Sydney-Yerranderie-Hill End-Stockton Dunes-Sydney. Trip around 1200km.
One day, after a long and miserable summer, I had a sudden and very strong desire to go to the sands of Stockton dunes. Then I said to myself, why don’t you go the long way, in the Blue Mountains, up to Hill End and then through Mudgee and The Golden Highway down to Anna Bay, where I can finally drive in the sand.
I got my Stauns, I got my Maxtracks, my tent and sleeping bag, got water and food – it took forever to pack it all and on Monday, 23 January at 12pm I am finally ready (how ready I couldn’t know). Wife is not happy, she wants me to stay home, but I have a few days for myself and want something different.
The freeway out of Sydney is quite quick. After the hectic packing I don’t have a clear plan – maybe drive to Bathurst, then to Sofala and Hill End, or perhaps if I have time I might get to Yerranderie, a historical ghost town in the Blue Mountains. Why Sofala and Hill End and why Yerranderie? Well, the Australian history fascinates me – how is it possible for a town to be booming in a very short period of time, and then simply disappear from the map and for Sofala and Hill End? I simply saw two pictures in the Art Gallery NSW of the same street in Sofala, by Donald Friend and Russell Drysdale, which I liked and wanted to see how much the street has changed since they painted them (Russell Drysdale is my favourite Australian painter). Donald Friend later bought a house and worked for a while in Hill End. I also hope to check some of the dirt tracks around Sunny Corner as recommended by mikehzz.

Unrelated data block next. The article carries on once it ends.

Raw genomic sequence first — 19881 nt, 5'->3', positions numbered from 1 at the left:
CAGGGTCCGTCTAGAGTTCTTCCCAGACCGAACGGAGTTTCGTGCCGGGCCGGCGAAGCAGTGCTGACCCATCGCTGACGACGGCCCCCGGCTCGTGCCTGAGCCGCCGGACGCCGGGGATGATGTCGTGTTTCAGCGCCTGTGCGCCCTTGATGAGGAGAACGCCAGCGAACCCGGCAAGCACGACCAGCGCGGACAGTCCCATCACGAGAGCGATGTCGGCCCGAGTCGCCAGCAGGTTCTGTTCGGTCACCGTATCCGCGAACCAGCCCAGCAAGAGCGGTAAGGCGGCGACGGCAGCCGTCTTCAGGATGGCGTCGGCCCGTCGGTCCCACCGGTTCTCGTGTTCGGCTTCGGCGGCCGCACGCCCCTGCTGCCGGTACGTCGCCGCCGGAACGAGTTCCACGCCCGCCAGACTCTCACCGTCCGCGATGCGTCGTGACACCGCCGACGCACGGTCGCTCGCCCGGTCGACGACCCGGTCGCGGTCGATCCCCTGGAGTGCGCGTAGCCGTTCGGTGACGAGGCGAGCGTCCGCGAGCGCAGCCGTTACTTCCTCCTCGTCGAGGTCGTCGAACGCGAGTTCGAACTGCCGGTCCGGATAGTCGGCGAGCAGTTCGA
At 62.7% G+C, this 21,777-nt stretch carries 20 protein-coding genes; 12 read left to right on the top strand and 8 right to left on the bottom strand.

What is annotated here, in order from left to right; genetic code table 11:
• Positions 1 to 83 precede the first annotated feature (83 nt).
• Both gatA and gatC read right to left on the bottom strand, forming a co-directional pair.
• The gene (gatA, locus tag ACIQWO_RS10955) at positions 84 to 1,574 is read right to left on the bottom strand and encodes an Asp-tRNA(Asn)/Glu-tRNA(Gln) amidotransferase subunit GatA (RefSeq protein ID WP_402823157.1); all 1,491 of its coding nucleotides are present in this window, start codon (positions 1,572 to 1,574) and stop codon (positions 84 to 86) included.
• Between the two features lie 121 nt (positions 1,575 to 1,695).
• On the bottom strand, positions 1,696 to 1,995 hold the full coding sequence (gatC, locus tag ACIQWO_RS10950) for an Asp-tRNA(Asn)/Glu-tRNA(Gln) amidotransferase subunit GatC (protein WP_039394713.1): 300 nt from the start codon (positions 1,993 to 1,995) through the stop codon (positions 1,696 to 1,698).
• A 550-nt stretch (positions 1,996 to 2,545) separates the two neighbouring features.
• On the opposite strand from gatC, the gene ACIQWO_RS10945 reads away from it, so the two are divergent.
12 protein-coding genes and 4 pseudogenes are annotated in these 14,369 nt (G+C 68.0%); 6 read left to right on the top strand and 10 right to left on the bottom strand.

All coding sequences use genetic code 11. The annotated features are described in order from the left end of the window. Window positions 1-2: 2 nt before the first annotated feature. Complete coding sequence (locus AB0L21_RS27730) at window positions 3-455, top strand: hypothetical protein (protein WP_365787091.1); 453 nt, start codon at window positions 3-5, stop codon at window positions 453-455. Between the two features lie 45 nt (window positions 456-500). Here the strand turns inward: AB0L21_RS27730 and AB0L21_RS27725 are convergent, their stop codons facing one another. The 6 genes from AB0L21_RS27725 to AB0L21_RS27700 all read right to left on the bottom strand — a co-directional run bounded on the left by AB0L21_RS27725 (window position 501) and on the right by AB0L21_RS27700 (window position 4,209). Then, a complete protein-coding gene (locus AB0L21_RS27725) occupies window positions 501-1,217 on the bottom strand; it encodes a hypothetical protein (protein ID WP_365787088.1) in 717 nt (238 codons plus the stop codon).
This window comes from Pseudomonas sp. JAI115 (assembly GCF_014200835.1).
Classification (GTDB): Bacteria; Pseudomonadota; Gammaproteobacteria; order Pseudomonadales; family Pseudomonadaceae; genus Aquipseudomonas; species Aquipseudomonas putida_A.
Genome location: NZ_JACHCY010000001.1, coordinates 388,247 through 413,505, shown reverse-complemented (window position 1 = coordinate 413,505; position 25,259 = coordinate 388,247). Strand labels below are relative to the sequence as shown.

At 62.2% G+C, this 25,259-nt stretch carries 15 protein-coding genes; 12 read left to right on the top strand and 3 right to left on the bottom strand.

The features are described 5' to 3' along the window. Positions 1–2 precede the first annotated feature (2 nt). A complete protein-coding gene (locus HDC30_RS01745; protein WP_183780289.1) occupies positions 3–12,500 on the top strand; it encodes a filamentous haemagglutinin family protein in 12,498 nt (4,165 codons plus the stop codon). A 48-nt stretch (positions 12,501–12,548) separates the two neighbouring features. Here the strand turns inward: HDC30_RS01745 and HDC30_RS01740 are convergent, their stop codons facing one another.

Never mind my reasons, when I get to Lithgow, I realise I’ve missed the turn to Oberon, Shooters Hill and eventually Yerranderie. It is still fresh and early – brief hesitation and I decide to go back. Boring Oberon follows, but after Shooters Hill, the drive is beautiful and I miss the turn to Yerranderie, loosing half an hour with some 40k driving forward and back. Finally I get to the gravel road, which says 76k to Yerranderie. I proceed carefully, but slowly gain confidence and learn how to handle the car in the gravel – next day I will avoid a sure collision with incoming Ute. I get to Yerranderie in one piece (all good, except a little damage on the front left alloy wheel), despite driving arrogantly sometimes up to 80kh and despite the poor condition of the track, lots of recent rain made it badly corrugated. On places I wish I don’t smash into the invisible holes with such a speed. With every turn I freak out, imagining some ugly Toyota jumping suddenly in front. Sometimes the track is narrow, edging above deep abysses.
I get there in one peace relieved, but there is no one in Yerranderrie, I drive around the few empty cottages. A sign says go to the caretakers cottage down the road, where I finally find the caretaker, pay him my $7 for the camping and enjoy the status of the only guest of a ghost town. It takes a while to work out how to pitch my tent, but then starts the fun bit: a charcoal barbeque, few marinated chicken and pork pieces on it and of course cold beer (lucky I didn’t forget to crash a bag of ice in the eskie). One bold resident possum tries to bite the edge of my provisions bag. I chase him away and he runs into the chimney of the kitchen. I decide to pack everything in the car (don’t trust the possum), before cosying in on my airbed in the tent. Then I fall asleep the happiest man alive.
Sorry folks, it’s too long now – I will continue tomorrow.